Only two of Jakarta’s five air quality control stations are working, making it difficult for authorities to determine effective environmental policy in the capital, an official said on Monday.
“We only have five air quality control stations and three of them are out of order,” said Peni Susanti, the head of Jakarta’s Environmental Management Agency (BPLHD), adding that a new station was scheduled to be built this year near Hotel Indonesia in Central Jakarta.
“Air quality control is an important tool in making policies on environmental issues in the city,” she said, adding that the two stations still operating are in Central Jakarta and East Jakarta.
Peni said that Jakarta, a sprawling metropolis of around 12 million people, should have at least 25 air quality control stations, which could provide the necessary data for her agency and related authorities in implementing environmental policies such as car-free days, emissions tests for vehicles and tree planting in the city.
“We are planning to work with the Transportation Ministry and the Urban Regional Development Institute to evaluate Jakarta’s air quality,” she said.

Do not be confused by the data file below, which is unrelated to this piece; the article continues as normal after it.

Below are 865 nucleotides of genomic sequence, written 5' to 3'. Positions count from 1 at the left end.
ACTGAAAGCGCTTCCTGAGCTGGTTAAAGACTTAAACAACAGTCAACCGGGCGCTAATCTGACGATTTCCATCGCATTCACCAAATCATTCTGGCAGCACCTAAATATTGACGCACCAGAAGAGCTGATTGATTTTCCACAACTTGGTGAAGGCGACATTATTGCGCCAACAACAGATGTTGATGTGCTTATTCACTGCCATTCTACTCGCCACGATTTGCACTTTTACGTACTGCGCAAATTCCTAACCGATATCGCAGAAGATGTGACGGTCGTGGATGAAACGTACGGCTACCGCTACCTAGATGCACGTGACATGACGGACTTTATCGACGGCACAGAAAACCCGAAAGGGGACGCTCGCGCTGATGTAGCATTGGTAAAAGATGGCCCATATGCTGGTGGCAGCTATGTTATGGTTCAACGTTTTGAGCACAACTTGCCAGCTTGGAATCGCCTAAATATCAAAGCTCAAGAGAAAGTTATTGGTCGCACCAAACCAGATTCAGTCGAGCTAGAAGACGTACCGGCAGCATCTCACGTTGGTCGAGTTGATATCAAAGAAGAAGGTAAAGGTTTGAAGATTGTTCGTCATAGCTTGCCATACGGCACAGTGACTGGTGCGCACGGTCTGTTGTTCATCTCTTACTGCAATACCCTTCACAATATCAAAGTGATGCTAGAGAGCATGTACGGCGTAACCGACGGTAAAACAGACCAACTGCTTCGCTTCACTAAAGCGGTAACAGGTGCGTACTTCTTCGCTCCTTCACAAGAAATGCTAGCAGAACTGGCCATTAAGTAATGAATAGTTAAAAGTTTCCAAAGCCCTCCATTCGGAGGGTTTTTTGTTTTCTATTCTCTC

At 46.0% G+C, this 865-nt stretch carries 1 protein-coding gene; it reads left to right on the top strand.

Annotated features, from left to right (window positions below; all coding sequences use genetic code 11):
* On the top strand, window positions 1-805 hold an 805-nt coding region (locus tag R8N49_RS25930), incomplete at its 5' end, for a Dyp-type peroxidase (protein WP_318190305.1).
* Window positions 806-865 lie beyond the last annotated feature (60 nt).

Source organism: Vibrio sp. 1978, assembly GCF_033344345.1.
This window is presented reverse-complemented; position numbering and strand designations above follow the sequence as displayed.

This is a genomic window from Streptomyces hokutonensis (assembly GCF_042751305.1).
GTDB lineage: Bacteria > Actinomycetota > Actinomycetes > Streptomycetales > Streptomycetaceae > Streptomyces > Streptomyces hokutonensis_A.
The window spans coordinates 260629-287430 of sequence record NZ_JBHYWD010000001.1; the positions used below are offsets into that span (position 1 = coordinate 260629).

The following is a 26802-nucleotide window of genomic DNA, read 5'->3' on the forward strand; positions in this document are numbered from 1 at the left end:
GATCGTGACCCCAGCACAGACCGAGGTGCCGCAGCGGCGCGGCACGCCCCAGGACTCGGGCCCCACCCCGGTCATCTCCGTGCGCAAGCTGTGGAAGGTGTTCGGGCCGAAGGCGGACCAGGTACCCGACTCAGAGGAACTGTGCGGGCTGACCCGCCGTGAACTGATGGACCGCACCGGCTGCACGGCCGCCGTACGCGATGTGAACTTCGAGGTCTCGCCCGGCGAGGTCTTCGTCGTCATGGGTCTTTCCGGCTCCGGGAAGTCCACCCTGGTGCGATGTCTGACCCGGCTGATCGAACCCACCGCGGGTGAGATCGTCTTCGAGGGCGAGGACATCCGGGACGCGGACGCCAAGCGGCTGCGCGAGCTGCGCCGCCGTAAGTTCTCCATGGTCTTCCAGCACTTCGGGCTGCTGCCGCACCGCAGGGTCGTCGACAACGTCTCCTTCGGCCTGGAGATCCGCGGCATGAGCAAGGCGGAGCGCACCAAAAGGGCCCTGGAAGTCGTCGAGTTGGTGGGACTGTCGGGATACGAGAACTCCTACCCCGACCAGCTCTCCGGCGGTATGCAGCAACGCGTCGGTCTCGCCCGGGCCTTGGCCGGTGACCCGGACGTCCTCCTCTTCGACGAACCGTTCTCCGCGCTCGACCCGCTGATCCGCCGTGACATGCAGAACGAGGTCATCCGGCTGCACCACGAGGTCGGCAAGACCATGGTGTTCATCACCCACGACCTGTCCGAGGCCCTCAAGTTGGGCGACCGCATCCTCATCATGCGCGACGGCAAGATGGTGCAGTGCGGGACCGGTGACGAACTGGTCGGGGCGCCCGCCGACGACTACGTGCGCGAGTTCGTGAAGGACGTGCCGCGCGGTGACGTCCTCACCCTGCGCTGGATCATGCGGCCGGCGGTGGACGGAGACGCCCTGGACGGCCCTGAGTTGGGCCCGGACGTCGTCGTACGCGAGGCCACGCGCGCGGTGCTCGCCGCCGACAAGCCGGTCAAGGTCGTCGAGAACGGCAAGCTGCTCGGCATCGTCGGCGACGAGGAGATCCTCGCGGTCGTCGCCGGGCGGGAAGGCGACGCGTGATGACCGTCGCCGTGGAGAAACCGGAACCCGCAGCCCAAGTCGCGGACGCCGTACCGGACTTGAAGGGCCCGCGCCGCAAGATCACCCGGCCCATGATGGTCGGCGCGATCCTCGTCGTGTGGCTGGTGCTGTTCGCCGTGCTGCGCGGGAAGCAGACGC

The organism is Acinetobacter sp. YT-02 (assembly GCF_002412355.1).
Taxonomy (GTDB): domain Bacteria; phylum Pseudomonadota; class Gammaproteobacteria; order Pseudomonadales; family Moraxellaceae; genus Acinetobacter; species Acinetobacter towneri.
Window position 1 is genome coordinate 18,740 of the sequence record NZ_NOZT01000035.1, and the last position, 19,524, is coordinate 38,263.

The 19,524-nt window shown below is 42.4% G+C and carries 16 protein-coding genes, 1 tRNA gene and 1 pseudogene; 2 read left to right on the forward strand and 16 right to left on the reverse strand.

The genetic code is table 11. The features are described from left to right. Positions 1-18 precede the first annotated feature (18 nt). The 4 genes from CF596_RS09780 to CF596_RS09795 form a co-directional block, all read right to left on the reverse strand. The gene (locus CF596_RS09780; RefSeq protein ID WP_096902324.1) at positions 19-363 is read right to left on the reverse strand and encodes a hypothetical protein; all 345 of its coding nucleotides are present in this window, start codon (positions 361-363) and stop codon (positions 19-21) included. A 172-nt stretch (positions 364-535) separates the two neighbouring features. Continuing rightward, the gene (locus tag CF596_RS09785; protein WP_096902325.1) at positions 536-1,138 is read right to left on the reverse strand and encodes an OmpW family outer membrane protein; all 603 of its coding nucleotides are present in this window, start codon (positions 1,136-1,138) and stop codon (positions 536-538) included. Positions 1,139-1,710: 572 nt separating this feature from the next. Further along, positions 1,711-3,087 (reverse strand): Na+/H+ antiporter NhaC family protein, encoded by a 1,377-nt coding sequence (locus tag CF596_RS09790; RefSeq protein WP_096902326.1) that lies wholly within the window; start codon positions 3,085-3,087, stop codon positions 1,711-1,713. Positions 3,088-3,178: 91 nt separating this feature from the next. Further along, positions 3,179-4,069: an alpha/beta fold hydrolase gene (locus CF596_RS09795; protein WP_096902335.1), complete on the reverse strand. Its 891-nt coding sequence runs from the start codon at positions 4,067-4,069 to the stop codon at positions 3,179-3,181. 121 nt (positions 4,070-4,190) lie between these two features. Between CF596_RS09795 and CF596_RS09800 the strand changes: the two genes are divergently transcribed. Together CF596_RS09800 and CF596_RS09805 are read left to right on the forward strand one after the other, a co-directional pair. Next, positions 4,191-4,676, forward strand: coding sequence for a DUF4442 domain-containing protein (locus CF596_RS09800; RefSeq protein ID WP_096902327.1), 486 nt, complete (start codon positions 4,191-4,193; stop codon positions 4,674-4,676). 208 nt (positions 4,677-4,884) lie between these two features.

According to BPLHD data from 2008, Jakarta residents enjoyed 104 days of healthy air through October, up from 73 days from the same period in 2007.
Officials said the city’s air quality was improving due to a number of environmental initiatives, including car-free days and compulsory emissions checks for private vehicles.
Car-free days are held every last Sunday of the month along the main thoroughfares of Jalan Sudirman and Jalan Thamrin.
In addition to this initiative, officials say they have launched efforts to evaluate the city’s air quality as well as introducing campaigns to educate residents about the importance of improving air quality in the city.
Based on air quality evaluations, during car-free days the concentration of primary pollutants coming from vehicles such as particle matter measuring 10 millimeters decreased by an average of 34 percent, while the amount of gases like carbon monoxide and nitrogen oxide declined by 67 percent and 80 percent, respectively.